- ItemIon-irradiation-induced porosity in GaSb and InSb(Australian Institute of Physics, 2005-01-31) Kluth, SM; Johannessen, B; Kluth, P; Glover, CJ; Foran, GJ; Ridgway, MCIon irradiation of crystalline GaSb and InSb can yield not only amorphisation, as commonly observed in semiconductors, but also porosity. Extended x-ray absorption fine structure spectroscopy, electron microscopy and Rutherford backscattering spectrometry have been used to determine the exact nature of and relationship between these two transformations. In both materials, low dose, room temperature implantation produces spherical voids yet the material remains crystalline. With increasing implant dose, the porous layer eventually evolves into a network of straight rods 15nm in diameter. We suggest the porosity arises from preferential clustering of interstitials into extended defects and vacancies agglomerating to form voids.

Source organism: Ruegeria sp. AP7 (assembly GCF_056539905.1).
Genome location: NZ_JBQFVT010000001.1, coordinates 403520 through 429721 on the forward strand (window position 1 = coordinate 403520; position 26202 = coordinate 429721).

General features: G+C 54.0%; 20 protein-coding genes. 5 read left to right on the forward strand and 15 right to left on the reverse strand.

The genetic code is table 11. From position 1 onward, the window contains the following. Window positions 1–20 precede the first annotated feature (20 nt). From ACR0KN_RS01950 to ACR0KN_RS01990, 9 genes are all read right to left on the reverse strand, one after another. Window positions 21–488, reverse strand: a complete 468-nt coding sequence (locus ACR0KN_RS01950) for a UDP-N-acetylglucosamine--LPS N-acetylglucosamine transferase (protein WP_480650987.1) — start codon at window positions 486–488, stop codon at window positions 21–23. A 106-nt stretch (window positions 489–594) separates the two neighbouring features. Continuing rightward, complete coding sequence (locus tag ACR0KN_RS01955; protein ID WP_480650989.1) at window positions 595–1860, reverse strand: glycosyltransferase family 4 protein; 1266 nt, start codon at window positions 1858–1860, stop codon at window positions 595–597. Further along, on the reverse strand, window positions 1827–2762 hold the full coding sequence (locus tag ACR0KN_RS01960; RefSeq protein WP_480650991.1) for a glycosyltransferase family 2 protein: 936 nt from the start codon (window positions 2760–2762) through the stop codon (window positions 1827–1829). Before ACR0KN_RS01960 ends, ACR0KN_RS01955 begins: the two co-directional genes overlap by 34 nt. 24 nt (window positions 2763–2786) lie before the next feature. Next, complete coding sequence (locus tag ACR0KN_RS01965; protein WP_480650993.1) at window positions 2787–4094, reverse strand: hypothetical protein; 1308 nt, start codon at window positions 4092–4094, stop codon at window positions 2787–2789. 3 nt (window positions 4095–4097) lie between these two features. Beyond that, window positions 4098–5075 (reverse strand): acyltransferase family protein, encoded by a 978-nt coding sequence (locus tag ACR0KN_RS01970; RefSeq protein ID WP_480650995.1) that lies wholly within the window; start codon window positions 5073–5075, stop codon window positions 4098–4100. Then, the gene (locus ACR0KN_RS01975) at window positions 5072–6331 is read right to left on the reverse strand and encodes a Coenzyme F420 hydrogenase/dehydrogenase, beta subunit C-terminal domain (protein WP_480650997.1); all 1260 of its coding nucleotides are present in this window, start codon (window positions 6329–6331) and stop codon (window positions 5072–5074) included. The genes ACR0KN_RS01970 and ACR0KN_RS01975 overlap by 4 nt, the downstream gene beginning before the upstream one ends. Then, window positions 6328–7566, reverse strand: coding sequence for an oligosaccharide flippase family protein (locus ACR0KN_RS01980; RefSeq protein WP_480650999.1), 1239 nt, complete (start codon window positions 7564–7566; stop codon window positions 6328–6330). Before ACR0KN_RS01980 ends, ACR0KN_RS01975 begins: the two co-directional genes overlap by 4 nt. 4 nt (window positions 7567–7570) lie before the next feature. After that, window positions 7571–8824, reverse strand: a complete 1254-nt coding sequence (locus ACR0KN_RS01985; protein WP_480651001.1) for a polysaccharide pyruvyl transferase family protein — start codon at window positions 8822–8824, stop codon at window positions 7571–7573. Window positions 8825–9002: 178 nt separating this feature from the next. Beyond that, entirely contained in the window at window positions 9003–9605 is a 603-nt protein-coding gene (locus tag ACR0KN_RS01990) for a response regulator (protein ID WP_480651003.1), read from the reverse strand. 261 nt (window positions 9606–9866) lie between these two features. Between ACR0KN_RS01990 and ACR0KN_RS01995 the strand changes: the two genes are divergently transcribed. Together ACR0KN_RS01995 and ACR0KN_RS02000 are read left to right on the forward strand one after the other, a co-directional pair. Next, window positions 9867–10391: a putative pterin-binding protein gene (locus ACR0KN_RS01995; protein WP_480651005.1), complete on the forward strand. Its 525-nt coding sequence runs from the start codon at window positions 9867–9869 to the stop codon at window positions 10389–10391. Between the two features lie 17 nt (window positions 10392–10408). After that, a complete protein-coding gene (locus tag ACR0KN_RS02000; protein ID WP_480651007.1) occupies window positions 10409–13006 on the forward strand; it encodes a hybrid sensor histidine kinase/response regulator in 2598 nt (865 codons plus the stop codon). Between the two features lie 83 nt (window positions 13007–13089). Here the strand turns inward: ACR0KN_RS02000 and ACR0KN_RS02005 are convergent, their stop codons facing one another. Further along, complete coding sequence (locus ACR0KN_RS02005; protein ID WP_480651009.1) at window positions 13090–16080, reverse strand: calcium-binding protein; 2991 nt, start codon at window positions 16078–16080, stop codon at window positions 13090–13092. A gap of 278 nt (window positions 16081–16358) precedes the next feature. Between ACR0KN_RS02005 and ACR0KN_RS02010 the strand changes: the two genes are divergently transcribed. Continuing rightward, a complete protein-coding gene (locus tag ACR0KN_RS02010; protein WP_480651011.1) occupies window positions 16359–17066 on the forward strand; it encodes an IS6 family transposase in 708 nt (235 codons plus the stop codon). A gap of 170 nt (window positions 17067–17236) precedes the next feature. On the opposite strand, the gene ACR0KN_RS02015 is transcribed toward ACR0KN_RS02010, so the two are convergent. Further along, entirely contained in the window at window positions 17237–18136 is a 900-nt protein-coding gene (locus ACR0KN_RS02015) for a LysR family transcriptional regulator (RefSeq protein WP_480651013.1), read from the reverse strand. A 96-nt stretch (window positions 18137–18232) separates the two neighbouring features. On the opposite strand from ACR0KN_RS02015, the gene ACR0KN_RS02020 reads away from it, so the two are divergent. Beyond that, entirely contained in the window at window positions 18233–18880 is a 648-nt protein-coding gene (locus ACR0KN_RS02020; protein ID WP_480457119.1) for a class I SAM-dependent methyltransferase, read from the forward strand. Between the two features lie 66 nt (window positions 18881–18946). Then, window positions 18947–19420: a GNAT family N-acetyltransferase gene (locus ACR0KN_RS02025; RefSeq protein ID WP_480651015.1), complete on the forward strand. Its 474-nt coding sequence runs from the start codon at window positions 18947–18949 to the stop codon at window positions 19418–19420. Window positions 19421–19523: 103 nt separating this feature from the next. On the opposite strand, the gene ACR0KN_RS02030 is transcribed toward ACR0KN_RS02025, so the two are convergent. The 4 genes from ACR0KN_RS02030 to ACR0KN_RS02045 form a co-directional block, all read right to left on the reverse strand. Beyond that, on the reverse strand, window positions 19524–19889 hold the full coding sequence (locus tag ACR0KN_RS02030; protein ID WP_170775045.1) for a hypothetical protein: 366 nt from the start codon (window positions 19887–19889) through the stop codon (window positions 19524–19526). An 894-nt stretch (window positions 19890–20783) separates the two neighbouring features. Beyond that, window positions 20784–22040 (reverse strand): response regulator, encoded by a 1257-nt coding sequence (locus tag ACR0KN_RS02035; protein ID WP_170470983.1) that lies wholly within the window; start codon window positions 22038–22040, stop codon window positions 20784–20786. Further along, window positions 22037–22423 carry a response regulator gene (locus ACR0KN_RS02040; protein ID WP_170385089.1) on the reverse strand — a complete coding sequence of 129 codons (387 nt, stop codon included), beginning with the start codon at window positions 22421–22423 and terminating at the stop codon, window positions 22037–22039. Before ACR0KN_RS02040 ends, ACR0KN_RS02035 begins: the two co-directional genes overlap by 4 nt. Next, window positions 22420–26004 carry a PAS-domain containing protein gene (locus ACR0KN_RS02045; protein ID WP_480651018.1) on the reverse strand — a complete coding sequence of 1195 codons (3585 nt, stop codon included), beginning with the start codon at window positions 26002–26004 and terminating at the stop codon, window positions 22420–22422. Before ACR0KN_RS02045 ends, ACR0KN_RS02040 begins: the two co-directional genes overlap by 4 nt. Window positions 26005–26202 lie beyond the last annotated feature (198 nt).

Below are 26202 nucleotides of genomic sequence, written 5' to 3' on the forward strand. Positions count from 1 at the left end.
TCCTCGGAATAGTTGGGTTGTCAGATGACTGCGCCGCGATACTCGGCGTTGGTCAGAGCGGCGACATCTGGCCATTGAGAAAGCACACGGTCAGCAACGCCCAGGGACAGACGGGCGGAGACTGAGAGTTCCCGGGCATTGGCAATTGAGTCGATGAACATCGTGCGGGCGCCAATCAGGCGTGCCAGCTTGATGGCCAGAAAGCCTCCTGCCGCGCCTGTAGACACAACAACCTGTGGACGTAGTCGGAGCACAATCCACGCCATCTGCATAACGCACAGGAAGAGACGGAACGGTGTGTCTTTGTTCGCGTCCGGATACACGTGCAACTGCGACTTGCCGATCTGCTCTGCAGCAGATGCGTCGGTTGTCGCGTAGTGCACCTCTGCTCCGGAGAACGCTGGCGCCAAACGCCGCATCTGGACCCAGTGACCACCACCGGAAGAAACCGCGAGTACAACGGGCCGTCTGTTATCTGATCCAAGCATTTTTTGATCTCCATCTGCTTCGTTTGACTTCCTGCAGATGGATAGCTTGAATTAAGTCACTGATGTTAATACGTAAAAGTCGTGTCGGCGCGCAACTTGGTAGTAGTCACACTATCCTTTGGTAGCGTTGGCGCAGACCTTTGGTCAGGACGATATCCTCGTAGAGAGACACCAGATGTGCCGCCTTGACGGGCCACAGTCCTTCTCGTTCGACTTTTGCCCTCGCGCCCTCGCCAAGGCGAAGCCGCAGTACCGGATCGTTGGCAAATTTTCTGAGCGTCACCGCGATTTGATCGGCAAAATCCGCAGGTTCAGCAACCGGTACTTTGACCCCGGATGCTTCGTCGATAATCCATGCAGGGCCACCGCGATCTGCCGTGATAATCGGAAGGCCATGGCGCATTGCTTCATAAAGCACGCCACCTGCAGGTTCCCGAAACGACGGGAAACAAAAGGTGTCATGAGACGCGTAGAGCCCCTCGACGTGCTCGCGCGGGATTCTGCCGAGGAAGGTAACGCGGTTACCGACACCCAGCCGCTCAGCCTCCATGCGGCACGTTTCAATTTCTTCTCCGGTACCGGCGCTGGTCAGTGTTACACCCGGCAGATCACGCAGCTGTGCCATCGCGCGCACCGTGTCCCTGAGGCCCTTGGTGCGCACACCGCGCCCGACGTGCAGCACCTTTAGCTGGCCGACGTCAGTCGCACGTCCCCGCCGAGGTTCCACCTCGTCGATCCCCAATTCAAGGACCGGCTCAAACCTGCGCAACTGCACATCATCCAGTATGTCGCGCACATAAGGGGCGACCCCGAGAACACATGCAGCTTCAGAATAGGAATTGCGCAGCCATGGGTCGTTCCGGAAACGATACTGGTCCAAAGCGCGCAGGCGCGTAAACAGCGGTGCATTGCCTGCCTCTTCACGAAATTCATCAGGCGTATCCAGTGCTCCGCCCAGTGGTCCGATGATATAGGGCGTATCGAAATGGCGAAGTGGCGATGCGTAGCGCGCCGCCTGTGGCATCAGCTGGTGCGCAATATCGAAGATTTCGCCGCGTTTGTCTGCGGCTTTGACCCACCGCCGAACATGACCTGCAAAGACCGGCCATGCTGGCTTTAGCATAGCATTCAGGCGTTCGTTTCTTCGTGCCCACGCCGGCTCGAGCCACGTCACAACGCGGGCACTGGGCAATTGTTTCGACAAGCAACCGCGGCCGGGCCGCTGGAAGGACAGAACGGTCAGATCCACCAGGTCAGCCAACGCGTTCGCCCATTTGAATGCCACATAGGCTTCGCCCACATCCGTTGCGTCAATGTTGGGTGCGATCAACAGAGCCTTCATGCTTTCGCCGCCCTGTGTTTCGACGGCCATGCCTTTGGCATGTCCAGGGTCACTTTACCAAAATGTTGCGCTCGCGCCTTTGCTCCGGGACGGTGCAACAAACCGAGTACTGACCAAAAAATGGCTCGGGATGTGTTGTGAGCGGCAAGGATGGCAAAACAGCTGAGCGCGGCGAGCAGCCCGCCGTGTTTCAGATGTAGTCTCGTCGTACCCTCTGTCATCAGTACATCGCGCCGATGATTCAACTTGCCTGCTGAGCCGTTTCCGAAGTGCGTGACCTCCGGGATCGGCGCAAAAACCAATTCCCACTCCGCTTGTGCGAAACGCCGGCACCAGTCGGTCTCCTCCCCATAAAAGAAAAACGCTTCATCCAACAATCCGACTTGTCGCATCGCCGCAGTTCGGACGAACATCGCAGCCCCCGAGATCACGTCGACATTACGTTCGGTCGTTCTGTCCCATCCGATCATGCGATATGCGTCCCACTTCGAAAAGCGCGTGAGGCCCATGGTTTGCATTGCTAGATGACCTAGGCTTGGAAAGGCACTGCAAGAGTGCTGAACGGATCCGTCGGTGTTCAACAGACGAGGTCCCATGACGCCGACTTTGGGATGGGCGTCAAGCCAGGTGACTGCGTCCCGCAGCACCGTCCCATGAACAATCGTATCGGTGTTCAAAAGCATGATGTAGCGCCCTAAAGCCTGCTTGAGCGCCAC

- ItemKinetics of coupled Fe(II)-catalysed ferrihydrite transformation and U(VI) reduction(Mineralogical Society of Greate Britian & Ireland, 2011-10-01) Boland, DD; Collins, RN; Glover, CJ; Payne, TE; Waite, TDAntimony is released into the environment in some natural and man-induced processes. . Yet, its impact on the transformation processes of heavy metal-adsorbing minerals remains poorly understood. In acid-mine drainage systems and shooting ranges, the adsorption of antimony by iron oxides such as ferrihydrite can play a major role. The poorly crystalline 2-line ferrihydrite represents one of the most common Fe oxides in these settings and can transform to goethite (,-FeOOH) or hematite (,-Fe2O3) with time . The rate of transformation depends on the pH, temperature, and on the ions and molecules present during the transformation process . This study focuses on the transformation of synthetic ferrihydrite to crystalline iron oxides in the presence of Sb(V). Transformations were carried out for 1-16 days at 70 ºC and at pH 4, 7 and 12, with different concentrations of Sb(V) (0.00, 0.23, 0.75, 2.25 and 6.00 mM Sb). Samples taken from aqueous suspensions were washed, dried, and characterized by X-ray diffraction (XRD) and atomic absorption spectroscopy (AAS). At pH 12, goethite (Sb concentrations up to 3.7 mg Sb/g) is favored and the transformation is completed after one day. Only a concentration of 6 mM Sb retarded the transformation, where even after 8 days only 50 % of the ferrihydrite was transformed into goethite. Transformations at pH 7 led to a mixture of 75 % hematite and 25 % goethite (4.3 mg Sb/g). However, at concentrations of 6 mM Sb, feroxyhyte (!-FeOOH) (9.1 mg Sb/g) was favored instead. At pH 4, hematite (32.3 mg Sb/g) was favored except for concentrations of 6 mM Sb, were again feroxyhyte (141.1 mg Sb/g) occurred. We assume that increased Sb concentrations favor feroxyhyte and indicate the incorporation of Sb into the structure of feroxyhyte. © The Authors